NFL betting terms you should know
Juice: This is the established percentage that the bookmaker charges the bettor for any given wager. The most common tax in NFL games is -110, although that number can vary based on any number of circumstances.
Key numbers: These are the most common numbers that football game scores will end on. In the NFL and NCAA, 3 and 7 are the basic key numbers, although 4 and 10 are also key to a lesser extent. Most recently, the XFL conversion rules made the key numbers nearly null and void for that league.
Line: Synonym for betting odds. The margin of expected victory between favorite and underdog in a given sporting event.
Live betting: Also known as in-game wagering. This involves bets being placed once an event is already in progress with fluctuating real-time odds.
Lock: This is what is perceived or touted as a can’t miss wager (e.g., “This is the mortal 5-star lock of the century!”). Occasionally referred to as a “whale” play.
Longshot: This is a specific type of underdog bet that is highly unlikely to win but offers incredibly long odds, which are often enticing lottery tickets for novice bettors.
Middle: This is a situation where separate wagers are placed on opposite sides of the same contest with different betting odds. This leaves a window of opportunity for the bettor to cash in on both bets if the game score lands in the middle of the opposing bets. One example would be a bettor taking the road underdog at +6 after opening lines are released. After the injury report comes out, the line drops to +3 for whatever reason. Now, the bettor places an additional wager on the home favorite at -3 and ensures a victory if the final score lands at -4 or -5. The one caveat to this is that if you do not hit the middle, you will lose the vigorish on the losing wager.
Money line: A money line wager is one in which the teams are bet to win or lose straight-up with no spread involved.
Off the board: This is an event that is currently unavailable to wager on due to any number of circumstances, including weather, injury status, etc.
Opening line: The initial odds released on a particular sporting event.
Over-Under: These wagers are often referred to as “totals” and require the bettor to wager on the total number of points scored in a game, half, or quarter. If a bettor believes the total score will be less than the number posted, they bet the under. Similarly, if they expect more points than the total, they are taking the over. These O/U wagers can also apply to team totals.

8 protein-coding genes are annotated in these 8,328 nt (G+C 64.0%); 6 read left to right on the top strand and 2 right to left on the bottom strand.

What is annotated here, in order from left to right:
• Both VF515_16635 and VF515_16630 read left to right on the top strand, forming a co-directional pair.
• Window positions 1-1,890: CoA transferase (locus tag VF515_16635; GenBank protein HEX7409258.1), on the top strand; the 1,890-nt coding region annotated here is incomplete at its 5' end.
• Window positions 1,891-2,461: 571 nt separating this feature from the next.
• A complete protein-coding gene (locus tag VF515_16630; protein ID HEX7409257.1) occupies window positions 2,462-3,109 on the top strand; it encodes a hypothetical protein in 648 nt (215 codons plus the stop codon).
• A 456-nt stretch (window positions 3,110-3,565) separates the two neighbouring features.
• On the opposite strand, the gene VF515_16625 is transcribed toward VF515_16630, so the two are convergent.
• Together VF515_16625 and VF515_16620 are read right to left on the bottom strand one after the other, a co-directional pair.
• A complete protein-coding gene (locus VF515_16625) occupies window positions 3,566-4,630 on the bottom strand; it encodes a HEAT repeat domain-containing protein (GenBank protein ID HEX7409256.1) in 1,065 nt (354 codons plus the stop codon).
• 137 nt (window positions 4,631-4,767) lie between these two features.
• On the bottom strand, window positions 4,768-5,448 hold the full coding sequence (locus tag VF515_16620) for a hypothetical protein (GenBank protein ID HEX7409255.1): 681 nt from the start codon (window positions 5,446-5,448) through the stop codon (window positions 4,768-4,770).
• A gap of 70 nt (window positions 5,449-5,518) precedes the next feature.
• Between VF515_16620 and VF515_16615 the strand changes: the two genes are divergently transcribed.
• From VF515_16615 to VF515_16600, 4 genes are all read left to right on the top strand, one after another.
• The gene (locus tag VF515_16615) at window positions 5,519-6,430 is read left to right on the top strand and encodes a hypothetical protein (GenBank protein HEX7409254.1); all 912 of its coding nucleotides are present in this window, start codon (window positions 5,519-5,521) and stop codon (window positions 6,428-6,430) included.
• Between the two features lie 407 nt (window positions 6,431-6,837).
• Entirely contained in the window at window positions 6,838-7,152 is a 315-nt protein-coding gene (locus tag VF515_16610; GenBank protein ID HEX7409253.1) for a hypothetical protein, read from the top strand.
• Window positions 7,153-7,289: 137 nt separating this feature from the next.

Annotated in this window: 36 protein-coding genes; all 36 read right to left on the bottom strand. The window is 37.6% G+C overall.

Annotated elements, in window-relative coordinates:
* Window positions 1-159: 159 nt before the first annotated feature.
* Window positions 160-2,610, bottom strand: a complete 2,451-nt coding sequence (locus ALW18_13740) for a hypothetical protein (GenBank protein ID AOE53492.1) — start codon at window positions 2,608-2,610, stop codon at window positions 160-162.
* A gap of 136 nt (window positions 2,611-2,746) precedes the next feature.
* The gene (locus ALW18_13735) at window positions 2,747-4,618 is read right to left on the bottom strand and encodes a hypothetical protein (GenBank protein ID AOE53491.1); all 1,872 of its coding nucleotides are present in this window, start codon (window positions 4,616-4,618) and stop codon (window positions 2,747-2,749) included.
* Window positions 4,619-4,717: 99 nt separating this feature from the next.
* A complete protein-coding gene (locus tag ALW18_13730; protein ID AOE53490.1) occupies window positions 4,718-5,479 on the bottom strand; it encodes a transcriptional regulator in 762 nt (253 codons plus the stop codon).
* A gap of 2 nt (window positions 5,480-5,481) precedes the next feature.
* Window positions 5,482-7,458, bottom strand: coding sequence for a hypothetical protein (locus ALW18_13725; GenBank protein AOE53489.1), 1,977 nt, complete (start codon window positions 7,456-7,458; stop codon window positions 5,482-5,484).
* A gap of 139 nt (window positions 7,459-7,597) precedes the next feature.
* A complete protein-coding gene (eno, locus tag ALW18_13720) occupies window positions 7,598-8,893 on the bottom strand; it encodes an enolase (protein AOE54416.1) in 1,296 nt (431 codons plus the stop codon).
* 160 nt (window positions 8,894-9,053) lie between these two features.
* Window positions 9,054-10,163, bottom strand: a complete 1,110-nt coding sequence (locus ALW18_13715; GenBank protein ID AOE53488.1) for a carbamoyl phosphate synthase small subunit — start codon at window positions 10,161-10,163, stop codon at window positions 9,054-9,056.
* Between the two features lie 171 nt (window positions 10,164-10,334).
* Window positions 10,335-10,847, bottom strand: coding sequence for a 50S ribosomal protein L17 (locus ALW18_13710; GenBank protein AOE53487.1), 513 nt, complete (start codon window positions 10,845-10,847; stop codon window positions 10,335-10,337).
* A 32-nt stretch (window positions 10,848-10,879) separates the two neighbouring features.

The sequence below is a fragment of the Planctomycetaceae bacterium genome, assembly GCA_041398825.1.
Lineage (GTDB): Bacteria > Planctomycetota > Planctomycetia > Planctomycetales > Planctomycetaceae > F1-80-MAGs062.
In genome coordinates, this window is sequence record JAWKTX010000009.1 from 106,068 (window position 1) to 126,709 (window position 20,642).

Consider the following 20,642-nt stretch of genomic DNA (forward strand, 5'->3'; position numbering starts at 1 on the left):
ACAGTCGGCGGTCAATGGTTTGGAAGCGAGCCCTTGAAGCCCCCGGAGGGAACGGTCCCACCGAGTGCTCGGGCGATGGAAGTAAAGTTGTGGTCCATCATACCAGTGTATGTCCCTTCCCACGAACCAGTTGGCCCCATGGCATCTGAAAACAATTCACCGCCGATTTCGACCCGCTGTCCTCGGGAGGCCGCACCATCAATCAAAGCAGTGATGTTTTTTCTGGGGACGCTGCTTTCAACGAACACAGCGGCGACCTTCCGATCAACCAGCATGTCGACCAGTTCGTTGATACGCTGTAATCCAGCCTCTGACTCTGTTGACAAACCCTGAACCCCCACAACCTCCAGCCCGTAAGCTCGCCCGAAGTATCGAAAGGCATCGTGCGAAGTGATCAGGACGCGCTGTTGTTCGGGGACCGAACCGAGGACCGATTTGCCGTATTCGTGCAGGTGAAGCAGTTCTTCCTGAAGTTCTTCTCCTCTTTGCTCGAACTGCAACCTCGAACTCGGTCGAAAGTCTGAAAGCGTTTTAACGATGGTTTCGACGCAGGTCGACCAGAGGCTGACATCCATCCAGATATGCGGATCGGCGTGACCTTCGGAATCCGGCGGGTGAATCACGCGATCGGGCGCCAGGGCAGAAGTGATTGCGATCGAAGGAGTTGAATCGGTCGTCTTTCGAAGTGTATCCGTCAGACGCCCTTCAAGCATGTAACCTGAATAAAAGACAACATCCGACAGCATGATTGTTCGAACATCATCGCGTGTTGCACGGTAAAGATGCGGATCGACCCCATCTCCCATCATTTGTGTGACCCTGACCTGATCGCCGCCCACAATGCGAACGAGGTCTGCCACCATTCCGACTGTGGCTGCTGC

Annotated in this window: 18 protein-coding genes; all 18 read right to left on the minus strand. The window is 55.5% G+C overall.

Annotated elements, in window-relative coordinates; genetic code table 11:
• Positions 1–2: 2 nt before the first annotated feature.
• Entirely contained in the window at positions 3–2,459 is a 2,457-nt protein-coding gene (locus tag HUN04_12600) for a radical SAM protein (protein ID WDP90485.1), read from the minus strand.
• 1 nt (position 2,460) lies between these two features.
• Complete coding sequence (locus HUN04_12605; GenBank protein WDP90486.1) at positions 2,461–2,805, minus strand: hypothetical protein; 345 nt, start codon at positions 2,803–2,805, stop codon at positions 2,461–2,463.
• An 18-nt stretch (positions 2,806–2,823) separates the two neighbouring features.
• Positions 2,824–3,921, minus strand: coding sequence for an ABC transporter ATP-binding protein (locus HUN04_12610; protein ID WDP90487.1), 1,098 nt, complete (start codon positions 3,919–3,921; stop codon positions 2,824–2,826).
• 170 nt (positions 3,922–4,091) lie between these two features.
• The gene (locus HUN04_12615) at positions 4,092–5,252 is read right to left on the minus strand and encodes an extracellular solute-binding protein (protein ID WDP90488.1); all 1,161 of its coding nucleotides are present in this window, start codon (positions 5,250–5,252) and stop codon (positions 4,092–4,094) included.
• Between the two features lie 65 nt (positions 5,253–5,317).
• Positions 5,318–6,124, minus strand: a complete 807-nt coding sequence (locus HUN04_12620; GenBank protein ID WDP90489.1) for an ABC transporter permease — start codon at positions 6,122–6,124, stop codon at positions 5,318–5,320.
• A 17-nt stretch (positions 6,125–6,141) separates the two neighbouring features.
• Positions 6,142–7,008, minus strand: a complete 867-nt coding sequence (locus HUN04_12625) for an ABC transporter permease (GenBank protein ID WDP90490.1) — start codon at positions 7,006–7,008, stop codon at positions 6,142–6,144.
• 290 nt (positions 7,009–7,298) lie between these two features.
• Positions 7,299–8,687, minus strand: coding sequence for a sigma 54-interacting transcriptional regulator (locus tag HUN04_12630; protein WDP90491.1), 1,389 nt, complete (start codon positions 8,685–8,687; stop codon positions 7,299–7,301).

Parlay: This is a wager involving multiple bets that are tied together in which all bets must win to cash-out. Due to the increased risk of multiple teams having to cover to win, these bets typically come with increased payouts.
Point spread: The betting odds which indicate how many points a team is favored to win or lose by.
Prop bet: Props are any wager placed on something other than the outcome of the game. These types of bets frequently include individual player statistics or other things not directly connected to play on the field. Prop bets (or novelty props) are especially popular during Super Bowl week when it is possible to bet on everything from the coin toss to the specific songs performed during an artist’s halftime show.
Push: A push or draw is when the outcome of a particular event falls exactly on the betting line. In this instance, there is no winner or loser among both the house and the bettor. For example, if the home team is favored by 14 points and wins by exactly 14 points, the wager is a push.
Reverse Line Movement: This occurs when a betting line moves in the opposite direction of the public betting perception and percentages. This “too good to be true” scenario often means that there is a large amount of “sharp” money pushing the line in the opposite direction of where the public is betting.
Return on investment (ROI): ROI is an acronym for Return on investment. This is a basic measurement of efficiency in terms of the bettor’s overall investment.
Sharp: The term “sharp” is generally used to describe either a person or play that is deemed to be strategic, professional, and respected by sportsbooks. Sharp action may come from individuals or betting syndicates and frequently can move betting lines.
Steam: This term describes sudden, often unforeseen line movement, which occurs when heavy action comes in quickly from sharp, high volume bettors.
Square: A “square” is the opposite of a sharp bettor. This is the recreational bettor who puts down a few bucks on his or her favorite team on a given weekend.
Taking the points: Wagering on an underdog to cover the spread against the betting favorite.
Teaser: Similar to a parlay in that the bettor needs the outcomes of multiple games to go their way in order to profit. However, in this wager, the bettor has the ability to manipulate the point spread in exchange for lower payouts. One example would be taking two teams who were both favored by 6 points and teasing them down to pick-em. Now instead of needing these two teams to win by a touchdown, the bettor only needs the teams to win outright. Odds on these teasers tend to vary based on the number of points teased, although industry standard is currently -120 for two team 6 point teasers.
Underdog (Dog): The underdog is the team that is predicted to lose a given contest and is, therefore, receiving points, according to the bookmaker.
Unit: This is a predetermined monetary amount used to describe the confidence level of someone’s wager without disclosing an individual’s specific investment. Basic betting strategy indicates that a “unit” is generally somewhere between 2-5% of a person’s respective bankroll. The idea is for a universal language of understanding and tracking bets for individuals and groups.
Vigorish: Vigorish, more commonly known as “the Vig” is another term for the juice or tax charged to bettors by the bookmaker on any particular event.